Brain and Spinal Cord Cancers

Brain and central nervous system (CNS) cancers are the second most common cancers in children, after leukemia and lymphoma. Five-year survival rates have increased over the past 10–20 years. See our survival rates here.

Treatment of childhood brain/CNS tumors is extraordinarily complex. To have the best possible result, it requires quality care from a team of physicians and therapists from many specialties working together. That’s why we have the Brain and Spinal Cord Tumor Program, a component of the Children’s Cancer and Blood Disorders Program at Randall Children’s Hospital, to care for children with these type of cancers.

Our team of specialists

Every child treated is cared for by a team of pediatric sub-specialists, coordinating their treatment plans for the best care. The team is led by a board-certified pediatric neuro-oncologist; a pediatric neuro-oncology nurse certified by the Association of Pediatric Hematology/Oncology Nurses (APHON); and a neuro-oncology nurse practitioner, who is dedicated to managing any late effects and long-term follow-up care needs.

Team members include pediatric sub-specialists in:

  • Oncology
  • Neurosurgery
  • Radiation oncology
  • Endocrinology
  • Physiatry (development and rehab specialists)
  • Neurology
  • Neuropsychologists
  • Audiology
  • Neuro-opthalmology

 

Plus, your child and family receive complete support from Child Life therapists, social workers, dieticians, on-site educators and more.

Treatment

As treatment methods develop, modern medicine saves more children with cancer every year. Still, treatment for children with brain or spinal cord tumors is complex. That is why our Brain and Spinal Cord Tumor program team regularly reviews each child's care, and it meets twice a month to to discuss specific cases at great depth.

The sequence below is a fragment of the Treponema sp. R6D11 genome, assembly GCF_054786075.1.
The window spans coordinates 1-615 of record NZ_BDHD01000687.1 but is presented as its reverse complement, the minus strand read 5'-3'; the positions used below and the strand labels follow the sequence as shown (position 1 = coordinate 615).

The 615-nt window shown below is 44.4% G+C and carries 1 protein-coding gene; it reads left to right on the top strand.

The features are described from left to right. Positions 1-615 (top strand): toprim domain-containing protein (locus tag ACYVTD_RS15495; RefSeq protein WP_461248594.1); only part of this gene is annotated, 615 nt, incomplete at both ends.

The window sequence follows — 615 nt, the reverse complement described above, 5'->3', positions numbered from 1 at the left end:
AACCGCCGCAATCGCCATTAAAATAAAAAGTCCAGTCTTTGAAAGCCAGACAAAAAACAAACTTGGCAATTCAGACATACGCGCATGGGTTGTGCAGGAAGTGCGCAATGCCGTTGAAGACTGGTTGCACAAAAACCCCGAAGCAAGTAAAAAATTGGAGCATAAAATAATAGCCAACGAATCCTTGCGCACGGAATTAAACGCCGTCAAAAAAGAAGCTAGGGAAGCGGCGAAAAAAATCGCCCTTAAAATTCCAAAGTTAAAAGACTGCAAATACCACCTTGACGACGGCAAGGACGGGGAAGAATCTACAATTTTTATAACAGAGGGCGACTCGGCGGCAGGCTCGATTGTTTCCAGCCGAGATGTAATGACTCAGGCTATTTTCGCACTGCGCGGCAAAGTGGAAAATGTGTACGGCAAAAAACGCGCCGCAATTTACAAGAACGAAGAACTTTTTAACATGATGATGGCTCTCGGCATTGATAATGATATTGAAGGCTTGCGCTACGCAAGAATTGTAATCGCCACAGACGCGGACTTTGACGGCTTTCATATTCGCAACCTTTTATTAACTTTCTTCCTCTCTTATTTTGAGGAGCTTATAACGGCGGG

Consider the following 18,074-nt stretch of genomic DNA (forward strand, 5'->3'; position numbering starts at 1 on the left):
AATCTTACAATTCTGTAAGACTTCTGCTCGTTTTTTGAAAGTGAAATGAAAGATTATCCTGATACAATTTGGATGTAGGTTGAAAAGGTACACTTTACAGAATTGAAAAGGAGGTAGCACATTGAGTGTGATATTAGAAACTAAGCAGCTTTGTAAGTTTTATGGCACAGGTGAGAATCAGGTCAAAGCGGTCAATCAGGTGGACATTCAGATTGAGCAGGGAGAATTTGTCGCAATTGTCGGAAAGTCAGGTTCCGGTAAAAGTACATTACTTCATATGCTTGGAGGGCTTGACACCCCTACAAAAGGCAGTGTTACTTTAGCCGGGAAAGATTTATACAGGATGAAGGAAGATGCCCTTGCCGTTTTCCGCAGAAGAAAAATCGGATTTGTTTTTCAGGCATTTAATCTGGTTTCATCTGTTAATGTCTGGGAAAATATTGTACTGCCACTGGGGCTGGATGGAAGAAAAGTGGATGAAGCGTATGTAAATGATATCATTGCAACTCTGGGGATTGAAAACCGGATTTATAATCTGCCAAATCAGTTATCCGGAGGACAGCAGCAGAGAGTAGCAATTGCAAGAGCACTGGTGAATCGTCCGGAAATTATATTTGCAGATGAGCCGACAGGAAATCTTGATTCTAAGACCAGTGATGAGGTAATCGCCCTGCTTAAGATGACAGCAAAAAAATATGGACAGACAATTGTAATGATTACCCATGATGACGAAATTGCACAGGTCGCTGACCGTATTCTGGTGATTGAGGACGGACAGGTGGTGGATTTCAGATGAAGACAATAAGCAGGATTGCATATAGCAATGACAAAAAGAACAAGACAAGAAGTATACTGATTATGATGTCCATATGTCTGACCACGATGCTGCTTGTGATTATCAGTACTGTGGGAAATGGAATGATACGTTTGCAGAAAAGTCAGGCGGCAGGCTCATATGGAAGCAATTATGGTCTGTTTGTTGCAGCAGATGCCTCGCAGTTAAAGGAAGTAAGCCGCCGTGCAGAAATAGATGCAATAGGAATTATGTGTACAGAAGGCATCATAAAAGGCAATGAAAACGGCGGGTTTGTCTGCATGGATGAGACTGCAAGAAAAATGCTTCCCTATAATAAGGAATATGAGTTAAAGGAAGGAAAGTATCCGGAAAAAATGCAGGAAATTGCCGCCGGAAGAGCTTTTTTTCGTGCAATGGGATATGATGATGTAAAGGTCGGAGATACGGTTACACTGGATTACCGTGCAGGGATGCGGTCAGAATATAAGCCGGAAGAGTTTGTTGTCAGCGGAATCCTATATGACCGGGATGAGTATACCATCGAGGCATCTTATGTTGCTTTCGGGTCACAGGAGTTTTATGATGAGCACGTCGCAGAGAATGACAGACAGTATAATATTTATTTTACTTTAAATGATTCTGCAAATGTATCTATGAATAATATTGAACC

Surgery is the most common treatment for these patients. Some patients receive radiation therapy and/or chemotherapy, either in addition to surgery or instead of surgery.

Legacy offers a state-of-the-art option for some children with brain cancer: Gamma Knife. An alternative or addition to surgery, Gamma Knife uses precise radiation to treat brain tumors, not harming the healthy areas around the tumor. Children receive this treatment on the Legacy Good Samaritan Medical Center campus. Treatment is under the guidance of Andrew Kee, M.D., a specialist in radiation oncology and the Gamma Knife. Dr. Kee frequently treats children with radiation therapy. Staff members from Randall Children's Hospital travel with our pediatric patients to the treatment to provide any support the child needs.

In addition, our brain tumor patients have access to leading treatment and therapies by participating in clinical trials through the Children’s Oncology Group, a worldwide cooperative supported by the National Cancer Institute. The Children's Oncology Group is dedicated to studying the best treatment for childhood cancers. These treatments include targeted therapies tailored to the specific genetic make-up of each individual tumor.

Follow-up care

Medical advancements have helped reduce the effects of cancer and treatment on children. However, children with brain and central nervous systme tumors some times need long-term care and support to overcome the effects of treatment on their growth and development. Randall Children's Hospital offers complete rehabilitation services and consistent follow-up care. Learn about our pediatric development and rehabilitation services and our Victory Clinic for cancer survivors.